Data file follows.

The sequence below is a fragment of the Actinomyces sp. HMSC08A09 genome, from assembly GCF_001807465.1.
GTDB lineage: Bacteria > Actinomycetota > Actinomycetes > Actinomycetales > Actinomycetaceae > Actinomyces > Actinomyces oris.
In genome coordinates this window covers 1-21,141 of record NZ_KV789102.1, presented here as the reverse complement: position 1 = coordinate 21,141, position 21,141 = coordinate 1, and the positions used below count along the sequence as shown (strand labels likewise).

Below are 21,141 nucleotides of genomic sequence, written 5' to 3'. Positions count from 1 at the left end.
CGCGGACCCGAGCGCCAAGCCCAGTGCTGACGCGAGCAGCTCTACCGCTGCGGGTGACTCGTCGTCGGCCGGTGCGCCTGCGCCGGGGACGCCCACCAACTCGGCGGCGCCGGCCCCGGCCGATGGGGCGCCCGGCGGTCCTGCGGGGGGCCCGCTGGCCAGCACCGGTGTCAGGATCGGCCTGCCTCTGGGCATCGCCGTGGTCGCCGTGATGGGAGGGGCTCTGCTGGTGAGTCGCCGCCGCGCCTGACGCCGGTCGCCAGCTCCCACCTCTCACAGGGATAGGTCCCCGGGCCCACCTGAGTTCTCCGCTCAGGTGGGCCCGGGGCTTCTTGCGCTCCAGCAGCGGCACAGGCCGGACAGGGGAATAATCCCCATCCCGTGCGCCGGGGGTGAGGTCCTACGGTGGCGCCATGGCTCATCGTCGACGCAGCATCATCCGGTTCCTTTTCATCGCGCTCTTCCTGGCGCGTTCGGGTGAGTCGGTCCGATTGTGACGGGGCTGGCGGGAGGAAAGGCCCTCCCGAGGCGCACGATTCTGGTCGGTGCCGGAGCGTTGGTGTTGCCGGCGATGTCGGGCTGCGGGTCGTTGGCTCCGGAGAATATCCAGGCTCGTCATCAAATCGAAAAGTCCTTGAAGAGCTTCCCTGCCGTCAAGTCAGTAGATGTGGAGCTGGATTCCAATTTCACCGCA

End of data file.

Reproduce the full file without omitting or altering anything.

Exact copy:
The sequence below is a fragment of the Actinomyces sp. HMSC08A09 genome, from assembly GCF_001807465.1.
GTDB lineage: Bacteria > Actinomycetota > Actinomycetes > Actinomycetales > Actinomycetaceae > Actinomyces > Actinomyces oris.
In genome coordinates this window covers 1-21,141 of record NZ_KV789102.1, presented here as the reverse complement: position 1 = coordinate 21,141, position 21,141 = coordinate 1, and the positions used below count along the sequence as shown (strand labels likewise).

Below are 21,141 nucleotides of genomic sequence, written 5' to 3'. Positions count from 1 at the left end.
CGCGGACCCGAGCGCCAAGCCCAGTGCTGACGCGAGCAGCTCTACCGCTGCGGGTGACTCGTCGTCGGCCGGTGCGCCTGCGCCGGGGACGCCCACCAACTCGGCGGCGCCGGCCCCGGCCGATGGGGCGCCCGGCGGTCCTGCGGGGGGCCCGCTGGCCAGCACCGGTGTCAGGATCGGCCTGCCTCTGGGCATCGCCGTGGTCGCCGTGATGGGAGGGGCTCTGCTGGTGAGTCGCCGCCGCGCCTGACGCCGGTCGCCAGCTCCCACCTCTCACAGGGATAGGTCCCCGGGCCCACCTGAGTTCTCCGCTCAGGTGGGCCCGGGGCTTCTTGCGCTCCAGCAGCGGCACAGGCCGGACAGGGGAATAATCCCCATCCCGTGCGCCGGGGGTGAGGTCCTACGGTGGCGCCATGGCTCATCGTCGACGCAGCATCATCCGGTTCCTTTTCATCGCGCTCTTCCTGGCGCGTTCGGGTGAGTCGGTCCGATTGTGACGGGGCTGGCGGGAGGAAAGGCCCTCCCGAGGCGCACGATTCTGGTCGGTGCCGGAGCGTTGGTGTTGCCGGCGATGTCGGGCTGCGGGTCGTTGGCTCCGGAGAATATCCAGGCTCGTCATCAAATCGAAAAGTCCTTGAAGAGCTTCCCTGCCGTCAAGTCAGTAGATGTGGAGCTGGATTCCAATTTCACCGCA